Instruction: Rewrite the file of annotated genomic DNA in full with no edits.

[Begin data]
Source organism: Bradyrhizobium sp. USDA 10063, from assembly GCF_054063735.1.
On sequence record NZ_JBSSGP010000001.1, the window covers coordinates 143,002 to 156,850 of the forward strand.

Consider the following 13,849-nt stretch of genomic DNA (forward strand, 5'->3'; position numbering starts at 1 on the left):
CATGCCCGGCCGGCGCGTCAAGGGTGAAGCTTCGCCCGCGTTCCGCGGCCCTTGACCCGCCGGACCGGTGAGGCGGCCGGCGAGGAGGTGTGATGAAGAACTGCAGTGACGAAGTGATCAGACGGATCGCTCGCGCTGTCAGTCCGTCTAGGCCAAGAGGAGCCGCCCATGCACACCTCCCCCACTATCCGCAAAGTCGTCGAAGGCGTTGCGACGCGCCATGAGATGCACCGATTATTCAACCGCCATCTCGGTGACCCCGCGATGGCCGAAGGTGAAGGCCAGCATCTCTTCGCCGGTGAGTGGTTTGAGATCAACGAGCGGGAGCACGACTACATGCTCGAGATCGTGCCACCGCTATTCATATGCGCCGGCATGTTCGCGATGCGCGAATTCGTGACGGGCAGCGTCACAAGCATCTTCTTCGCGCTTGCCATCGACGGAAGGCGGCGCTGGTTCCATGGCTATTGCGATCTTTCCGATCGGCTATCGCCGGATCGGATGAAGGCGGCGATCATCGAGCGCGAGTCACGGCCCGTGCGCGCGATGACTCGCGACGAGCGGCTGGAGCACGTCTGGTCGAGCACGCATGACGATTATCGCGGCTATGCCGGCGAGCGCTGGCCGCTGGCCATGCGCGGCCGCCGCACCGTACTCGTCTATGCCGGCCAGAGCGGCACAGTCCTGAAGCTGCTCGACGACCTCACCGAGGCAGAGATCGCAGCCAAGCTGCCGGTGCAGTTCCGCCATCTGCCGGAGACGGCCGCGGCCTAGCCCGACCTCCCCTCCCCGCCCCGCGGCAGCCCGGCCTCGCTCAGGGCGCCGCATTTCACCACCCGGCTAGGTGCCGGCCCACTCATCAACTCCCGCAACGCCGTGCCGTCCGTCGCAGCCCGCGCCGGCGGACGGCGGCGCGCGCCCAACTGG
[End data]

Source organism: Bradyrhizobium sp. USDA 10063, from assembly GCF_054063735.1.
On sequence record NZ_JBSSGP010000001.1, the window covers coordinates 143,002 to 156,850 of the forward strand.

Consider the following 13,849-nt stretch of genomic DNA (forward strand, 5'->3'; position numbering starts at 1 on the left):
CATGCCCGGCCGGCGCGTCAAGGGTGAAGCTTCGCCCGCGTTCCGCGGCCCTTGACCCGCCGGACCGGTGAGGCGGCCGGCGAGGAGGTGTGATGAAGAACTGCAGTGACGAAGTGATCAGACGGATCGCTCGCGCTGTCAGTCCGTCTAGGCCAAGAGGAGCCGCCCATGCACACCTCCCCCACTATCCGCAAAGTCGTCGAAGGCGTTGCGACGCGCCATGAGATGCACCGATTATTCAACCGCCATCTCGGTGACCCCGCGATGGCCGAAGGTGAAGGCCAGCATCTCTTCGCCGGTGAGTGGTTTGAGATCAACGAGCGGGAGCACGACTACATGCTCGAGATCGTGCCACCGCTATTCATATGCGCCGGCATGTTCGCGATGCGCGAATTCGTGACGGGCAGCGTCACAAGCATCTTCTTCGCGCTTGCCATCGACGGAAGGCGGCGCTGGTTCCATGGCTATTGCGATCTTTCCGATCGGCTATCGCCGGATCGGATGAAGGCGGCGATCATCGAGCGCGAGTCACGGCCCGTGCGCGCGATGACTCGCGACGAGCGGCTGGAGCACGTCTGGTCGAGCACGCATGACGATTATCGCGGCTATGCCGGCGAGCGCTGGCCGCTGGCCATGCGCGGCCGCCGCACCGTACTCGTCTATGCCGGCCAGAGCGGCACAGTCCTGAAGCTGCTCGACGACCTCACCGAGGCAGAGATCGCAGCCAAGCTGCCGGTGCAGTTCCGCCATCTGCCGGAGACGGCCGCGGCCTAGCCCGACCTCCCCTCCCCGCCCCGCGGCAGCCCGGCCTCGCTCAGGGCGCCGCATTTCACCACCCGGCTAGGTGCCGGCCCACTCATCAACTCCCGCAACGCCGTGCCGTCCGTCGCAGCCCGCGCCGGCGGACGGCGGCGCGCGCCCAACTGG